Harms

Neither the reviewnor the first subsequent RCT gave information on adverse effects. The second subsequent RCT reported that there was no significant difference between groups in adverse effects (P greater than 0.05). It reported that 11/44 [25%] people discontinued treatment because of adverse effects (2 with hip fracture because of fall; 3 because of changes in renal lab values; 4 with nausea or distension; 2 died) but did not report data for each group separately, except to say that one person in each group died from causes unrelated to treatment.

Comment

Three of the RCTs identified by the review and the subsequent RCTs were small and may have lacked power to detect clinically important differences between treatments. The second subsequent RCT used alternate randomisation design.

Substantive changes

Nutritional supplements to treat pressure ulcers One RCT added; categorisation unchanged (Unknown effectiveness).

2008; 2008: 1901.
Published online 2008 March 19.

Seat cushions to treat pressure ulcers

Summary

HEALING RATES Compared with each other: We don’t know whether one type of seat cushion is more effective than others at increasing pressure-ulcer healing rates ( low-quality evidence ).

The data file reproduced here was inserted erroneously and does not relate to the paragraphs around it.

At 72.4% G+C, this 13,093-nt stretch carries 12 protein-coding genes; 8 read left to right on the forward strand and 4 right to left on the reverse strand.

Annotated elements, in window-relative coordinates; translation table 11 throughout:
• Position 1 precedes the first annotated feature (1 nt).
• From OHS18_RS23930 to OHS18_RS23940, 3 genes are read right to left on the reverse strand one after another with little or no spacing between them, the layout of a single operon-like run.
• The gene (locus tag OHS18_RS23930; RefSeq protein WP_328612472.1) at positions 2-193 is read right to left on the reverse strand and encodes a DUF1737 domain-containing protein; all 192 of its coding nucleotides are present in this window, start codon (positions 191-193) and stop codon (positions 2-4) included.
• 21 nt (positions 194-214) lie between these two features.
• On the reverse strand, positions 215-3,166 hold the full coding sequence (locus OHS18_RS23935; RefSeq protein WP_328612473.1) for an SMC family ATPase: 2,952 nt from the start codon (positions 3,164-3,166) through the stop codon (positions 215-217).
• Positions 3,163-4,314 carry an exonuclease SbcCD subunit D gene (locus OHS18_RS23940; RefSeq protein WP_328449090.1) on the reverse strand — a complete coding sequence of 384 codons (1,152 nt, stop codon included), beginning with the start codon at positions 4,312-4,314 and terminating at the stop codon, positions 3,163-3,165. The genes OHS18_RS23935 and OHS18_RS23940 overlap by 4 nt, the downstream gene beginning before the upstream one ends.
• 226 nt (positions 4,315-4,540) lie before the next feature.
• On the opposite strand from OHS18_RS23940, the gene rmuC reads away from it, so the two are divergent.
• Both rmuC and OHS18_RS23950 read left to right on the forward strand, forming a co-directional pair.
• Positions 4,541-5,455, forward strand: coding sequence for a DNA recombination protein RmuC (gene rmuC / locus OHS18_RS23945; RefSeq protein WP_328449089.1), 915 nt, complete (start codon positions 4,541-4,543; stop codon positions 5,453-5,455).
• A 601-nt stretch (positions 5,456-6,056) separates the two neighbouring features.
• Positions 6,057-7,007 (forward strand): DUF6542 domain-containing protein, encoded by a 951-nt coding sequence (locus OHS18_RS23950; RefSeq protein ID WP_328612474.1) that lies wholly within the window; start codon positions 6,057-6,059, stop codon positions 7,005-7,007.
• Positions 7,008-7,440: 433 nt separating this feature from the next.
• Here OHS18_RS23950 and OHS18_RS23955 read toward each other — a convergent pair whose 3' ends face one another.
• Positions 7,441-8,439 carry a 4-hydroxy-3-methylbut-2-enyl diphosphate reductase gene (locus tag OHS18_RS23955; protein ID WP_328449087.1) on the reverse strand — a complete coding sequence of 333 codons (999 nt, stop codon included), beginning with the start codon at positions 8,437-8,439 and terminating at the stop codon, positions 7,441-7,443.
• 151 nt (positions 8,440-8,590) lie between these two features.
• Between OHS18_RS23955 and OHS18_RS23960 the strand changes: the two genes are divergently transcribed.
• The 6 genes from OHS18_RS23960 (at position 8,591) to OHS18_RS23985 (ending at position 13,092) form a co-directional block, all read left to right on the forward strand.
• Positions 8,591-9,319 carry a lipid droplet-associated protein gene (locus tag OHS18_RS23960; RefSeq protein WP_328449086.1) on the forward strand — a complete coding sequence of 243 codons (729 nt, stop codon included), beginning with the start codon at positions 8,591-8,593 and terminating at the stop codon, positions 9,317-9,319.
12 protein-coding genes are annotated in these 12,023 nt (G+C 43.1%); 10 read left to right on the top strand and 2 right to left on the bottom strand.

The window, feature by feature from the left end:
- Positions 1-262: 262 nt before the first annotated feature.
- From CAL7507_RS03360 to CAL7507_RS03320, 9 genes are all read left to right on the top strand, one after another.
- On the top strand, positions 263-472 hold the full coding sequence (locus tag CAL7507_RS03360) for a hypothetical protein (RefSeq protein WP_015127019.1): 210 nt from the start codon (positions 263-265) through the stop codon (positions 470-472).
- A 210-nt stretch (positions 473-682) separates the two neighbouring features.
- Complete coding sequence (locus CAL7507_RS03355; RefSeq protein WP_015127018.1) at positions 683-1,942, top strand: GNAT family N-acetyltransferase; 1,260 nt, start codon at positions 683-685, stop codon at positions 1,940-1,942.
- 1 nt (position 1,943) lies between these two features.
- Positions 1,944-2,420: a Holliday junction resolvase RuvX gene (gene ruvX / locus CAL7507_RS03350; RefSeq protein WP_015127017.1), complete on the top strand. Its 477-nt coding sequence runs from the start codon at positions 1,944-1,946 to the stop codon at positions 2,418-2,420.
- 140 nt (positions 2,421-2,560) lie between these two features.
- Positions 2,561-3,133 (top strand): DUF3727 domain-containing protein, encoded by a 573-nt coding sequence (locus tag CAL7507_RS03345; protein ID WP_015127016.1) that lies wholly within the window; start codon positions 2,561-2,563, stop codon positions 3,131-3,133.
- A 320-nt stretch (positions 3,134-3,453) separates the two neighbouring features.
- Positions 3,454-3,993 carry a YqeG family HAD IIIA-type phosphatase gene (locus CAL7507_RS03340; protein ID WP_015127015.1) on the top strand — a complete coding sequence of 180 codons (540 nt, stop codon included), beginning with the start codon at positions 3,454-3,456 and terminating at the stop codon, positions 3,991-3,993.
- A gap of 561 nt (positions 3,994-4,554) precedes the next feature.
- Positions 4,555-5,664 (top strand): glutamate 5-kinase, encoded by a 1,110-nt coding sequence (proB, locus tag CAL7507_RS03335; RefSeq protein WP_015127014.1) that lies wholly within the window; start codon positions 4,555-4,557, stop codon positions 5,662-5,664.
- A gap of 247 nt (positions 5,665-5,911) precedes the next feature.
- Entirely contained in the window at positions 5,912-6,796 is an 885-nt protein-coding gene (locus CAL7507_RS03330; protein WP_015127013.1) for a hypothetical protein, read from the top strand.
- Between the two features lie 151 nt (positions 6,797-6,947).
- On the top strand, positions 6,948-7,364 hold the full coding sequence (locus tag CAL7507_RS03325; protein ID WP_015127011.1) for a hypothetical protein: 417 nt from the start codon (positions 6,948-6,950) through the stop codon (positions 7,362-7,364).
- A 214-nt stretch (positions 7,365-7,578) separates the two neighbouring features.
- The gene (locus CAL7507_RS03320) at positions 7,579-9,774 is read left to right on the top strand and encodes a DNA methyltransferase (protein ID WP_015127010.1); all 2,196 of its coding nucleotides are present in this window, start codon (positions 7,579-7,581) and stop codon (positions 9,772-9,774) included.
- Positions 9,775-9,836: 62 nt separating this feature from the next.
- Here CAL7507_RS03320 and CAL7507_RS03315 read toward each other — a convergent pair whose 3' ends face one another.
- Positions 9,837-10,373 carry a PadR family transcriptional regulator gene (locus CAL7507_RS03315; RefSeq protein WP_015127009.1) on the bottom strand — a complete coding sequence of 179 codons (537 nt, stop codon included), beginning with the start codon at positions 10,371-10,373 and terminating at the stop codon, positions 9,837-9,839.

Benefits

We found one systematic review (search date 2000, 1 RCT, 25 people), and one subsequent RCT (207 people). The RCT identified by the review compared two different seat cushions (cushion with dry flotation versus alternating-pressure cushion) and found no significant difference between different cushions in the number of ulcers completely healed (reported as not significant, no further data reported). The subsequent RCT (207 people with grade 3 and 4 pressure ulcers) compared three interventions over 6 months: a bespoke, moulded seat containing alternating-pressure air sacs; a solid-foam bed overlay 8.9 cm thick; and a low-air-loss bed. The RCT had several flaws, including a lack of intention-to-treat analysis (participants who worsened were excluded from analysis), and a primary outcome that was determined by the results of the trial. It found that the seat cushion significantly increased time to healing compared with either other surface (median time to healing: 3.33 months with cushion v 4.38 months with low-air-loss bed v 4.55 months with foam overlay; P less than 0.001 for seat cushion v either comparator).